I grew up outside of Seattle on a point of land surrounded by a deep cold lake- it rained constantly. I was completely happy outside in my imaginative life. I like to make essential things out of forest materials I found under towering free trees, it was always fragrantly fresh. Until after dark sometimes, we explored along paths at the lake’s edge, traveling to other houses through blackberry bushes and under cedar boughs. I don't think of these things although I am inseparable from these places that imprinted on my early imagination.
Lopez Island, in the San Juan archipelago, has been my home for nearly thirty years and remains a place of tranquility and restoration- it also shapes what I make and how I make it. Lopez Island is a bounded, rocky landscape with a meandering edge shaped by glaciation and tidal force- a unique terrain dominated by tall fir trees- a place where every thing is constantly moving.
Mostly I am motivated by my own innate bearings, When I work in the studio I am interested in the material’s inherent qualities and pay attention to tensional encounters between forms as they are in any given moment- how something is left lying or brought into proximity with other shapes. Ongoing installation work, 227 Life Preservers, Stacked and STUMP are inventive arrangements of objects- multiples accumulating into new form, using what is at hand.
Many things I make are objects of marking or measuring, where the thing being measured becomes the device to measure with. Recent bronze work, Dialogue with a Nurse Log, Device to Measure What’s Left, Black Marker and Marker at the Old Path begin as gathered, modified wooden elements and later cast in bronze.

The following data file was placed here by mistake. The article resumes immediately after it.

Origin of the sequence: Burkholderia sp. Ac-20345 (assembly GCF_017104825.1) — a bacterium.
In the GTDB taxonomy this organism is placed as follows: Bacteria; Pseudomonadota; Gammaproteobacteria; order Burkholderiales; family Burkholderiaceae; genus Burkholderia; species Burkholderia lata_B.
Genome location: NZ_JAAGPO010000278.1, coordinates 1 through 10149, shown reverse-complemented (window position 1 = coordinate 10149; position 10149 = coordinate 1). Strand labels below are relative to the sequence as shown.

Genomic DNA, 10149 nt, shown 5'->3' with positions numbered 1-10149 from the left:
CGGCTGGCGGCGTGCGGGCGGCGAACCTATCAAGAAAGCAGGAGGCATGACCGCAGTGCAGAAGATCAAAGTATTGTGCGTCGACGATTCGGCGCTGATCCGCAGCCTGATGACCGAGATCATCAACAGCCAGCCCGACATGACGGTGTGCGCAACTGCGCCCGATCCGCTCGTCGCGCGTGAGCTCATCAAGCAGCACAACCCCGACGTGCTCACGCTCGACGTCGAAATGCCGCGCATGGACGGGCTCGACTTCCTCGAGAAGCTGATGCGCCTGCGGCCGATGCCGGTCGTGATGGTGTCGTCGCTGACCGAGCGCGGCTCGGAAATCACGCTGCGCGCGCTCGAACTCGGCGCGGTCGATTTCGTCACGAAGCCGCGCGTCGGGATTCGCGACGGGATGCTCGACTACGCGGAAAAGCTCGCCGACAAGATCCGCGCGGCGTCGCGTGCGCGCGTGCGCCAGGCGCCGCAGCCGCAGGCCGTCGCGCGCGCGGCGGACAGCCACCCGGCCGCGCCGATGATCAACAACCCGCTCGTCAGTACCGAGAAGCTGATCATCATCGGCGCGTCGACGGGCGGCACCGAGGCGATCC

Made in a series titled "Fete du Cellules", the multiples of cast glass “rounds” can be seen through both a playful and a serious perspective as non-scientific imaginations of invented microscopic histories. The qualities of these round castings suggest blobby qualities of beached jellyfish and also the state of frozen puddles beginning to thaw and revealing an imbedded intricate past.
I produce prints on and off the press approaching printmaking an inventive process which brings unpredictable depth into flat space by merging shapes and mark making into composite layers under 6,000 pounds of pressure. Always the press itself has something to say in the process of printing and each layer brings a welcome departure from my initial intention. As with printmaking, the work I make resolves itself somewhere between my intention and lack of it. This "somewhere" is a place an authentic art can reveal itself- although this is not possible to predict, I can place things in some kind of alignment where it might happen.
Jean Behnke, March 2018